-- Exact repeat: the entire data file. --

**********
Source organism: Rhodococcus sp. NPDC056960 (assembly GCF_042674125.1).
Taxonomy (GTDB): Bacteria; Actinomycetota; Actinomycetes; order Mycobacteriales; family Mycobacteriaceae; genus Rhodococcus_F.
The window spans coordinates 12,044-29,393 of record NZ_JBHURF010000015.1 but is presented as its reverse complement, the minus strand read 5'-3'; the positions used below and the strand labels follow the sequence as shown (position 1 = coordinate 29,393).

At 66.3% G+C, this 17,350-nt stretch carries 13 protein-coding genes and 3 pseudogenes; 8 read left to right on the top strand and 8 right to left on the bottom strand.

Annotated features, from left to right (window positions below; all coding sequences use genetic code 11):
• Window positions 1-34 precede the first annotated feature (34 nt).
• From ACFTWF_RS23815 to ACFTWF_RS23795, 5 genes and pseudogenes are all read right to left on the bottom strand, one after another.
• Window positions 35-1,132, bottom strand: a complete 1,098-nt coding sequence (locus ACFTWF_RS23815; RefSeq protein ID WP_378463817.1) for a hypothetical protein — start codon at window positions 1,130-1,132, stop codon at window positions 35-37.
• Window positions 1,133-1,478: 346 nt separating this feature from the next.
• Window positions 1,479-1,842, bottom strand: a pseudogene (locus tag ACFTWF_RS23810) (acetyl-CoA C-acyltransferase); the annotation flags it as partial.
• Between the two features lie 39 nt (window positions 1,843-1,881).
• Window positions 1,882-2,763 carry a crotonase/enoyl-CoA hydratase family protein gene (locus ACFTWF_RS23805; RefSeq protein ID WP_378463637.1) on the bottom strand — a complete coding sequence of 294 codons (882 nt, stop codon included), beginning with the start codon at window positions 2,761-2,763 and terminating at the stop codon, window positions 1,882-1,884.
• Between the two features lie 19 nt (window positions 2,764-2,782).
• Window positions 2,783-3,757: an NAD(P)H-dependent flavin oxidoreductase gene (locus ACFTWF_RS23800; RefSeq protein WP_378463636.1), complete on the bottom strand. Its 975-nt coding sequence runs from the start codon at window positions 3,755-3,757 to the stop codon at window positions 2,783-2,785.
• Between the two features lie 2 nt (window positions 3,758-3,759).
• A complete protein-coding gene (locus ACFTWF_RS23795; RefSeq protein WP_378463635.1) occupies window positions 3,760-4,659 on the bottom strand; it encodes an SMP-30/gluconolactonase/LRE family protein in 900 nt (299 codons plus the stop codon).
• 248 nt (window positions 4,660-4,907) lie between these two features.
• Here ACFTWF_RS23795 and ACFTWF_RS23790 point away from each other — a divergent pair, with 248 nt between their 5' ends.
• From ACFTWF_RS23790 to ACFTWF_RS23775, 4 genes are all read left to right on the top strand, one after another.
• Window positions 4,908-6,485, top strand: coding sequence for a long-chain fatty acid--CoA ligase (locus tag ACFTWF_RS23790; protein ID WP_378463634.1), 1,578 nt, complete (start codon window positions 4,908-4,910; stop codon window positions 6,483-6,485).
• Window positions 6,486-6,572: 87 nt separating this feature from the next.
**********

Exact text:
Source organism: Rhodococcus sp. NPDC056960 (assembly GCF_042674125.1).
Taxonomy (GTDB): Bacteria; Actinomycetota; Actinomycetes; order Mycobacteriales; family Mycobacteriaceae; genus Rhodococcus_F.
The window spans coordinates 12,044-29,393 of record NZ_JBHURF010000015.1 but is presented as its reverse complement, the minus strand read 5'-3'; the positions used below and the strand labels follow the sequence as shown (position 1 = coordinate 29,393).

At 66.3% G+C, this 17,350-nt stretch carries 13 protein-coding genes and 3 pseudogenes; 8 read left to right on the top strand and 8 right to left on the bottom strand.

Annotated features, from left to right (window positions below; all coding sequences use genetic code 11):
• Window positions 1-34 precede the first annotated feature (34 nt).
• From ACFTWF_RS23815 to ACFTWF_RS23795, 5 genes and pseudogenes are all read right to left on the bottom strand, one after another.
• Window positions 35-1,132, bottom strand: a complete 1,098-nt coding sequence (locus ACFTWF_RS23815; RefSeq protein ID WP_378463817.1) for a hypothetical protein — start codon at window positions 1,130-1,132, stop codon at window positions 35-37.
• Window positions 1,133-1,478: 346 nt separating this feature from the next.
• Window positions 1,479-1,842, bottom strand: a pseudogene (locus tag ACFTWF_RS23810) (acetyl-CoA C-acyltransferase); the annotation flags it as partial.
• Between the two features lie 39 nt (window positions 1,843-1,881).
• Window positions 1,882-2,763 carry a crotonase/enoyl-CoA hydratase family protein gene (locus ACFTWF_RS23805; RefSeq protein ID WP_378463637.1) on the bottom strand — a complete coding sequence of 294 codons (882 nt, stop codon included), beginning with the start codon at window positions 2,761-2,763 and terminating at the stop codon, window positions 1,882-1,884.
• Between the two features lie 19 nt (window positions 2,764-2,782).
• Window positions 2,783-3,757: an NAD(P)H-dependent flavin oxidoreductase gene (locus ACFTWF_RS23800; RefSeq protein WP_378463636.1), complete on the bottom strand. Its 975-nt coding sequence runs from the start codon at window positions 3,755-3,757 to the stop codon at window positions 2,783-2,785.
• Between the two features lie 2 nt (window positions 3,758-3,759).
• A complete protein-coding gene (locus ACFTWF_RS23795; RefSeq protein WP_378463635.1) occupies window positions 3,760-4,659 on the bottom strand; it encodes an SMP-30/gluconolactonase/LRE family protein in 900 nt (299 codons plus the stop codon).
• 248 nt (window positions 4,660-4,907) lie between these two features.
• Here ACFTWF_RS23795 and ACFTWF_RS23790 point away from each other — a divergent pair, with 248 nt between their 5' ends.
• From ACFTWF_RS23790 to ACFTWF_RS23775, 4 genes are all read left to right on the top strand, one after another.
• Window positions 4,908-6,485, top strand: coding sequence for a long-chain fatty acid--CoA ligase (locus tag ACFTWF_RS23790; protein ID WP_378463634.1), 1,578 nt, complete (start codon window positions 4,908-4,910; stop codon window positions 6,483-6,485).
• Window positions 6,486-6,572: 87 nt separating this feature from the next.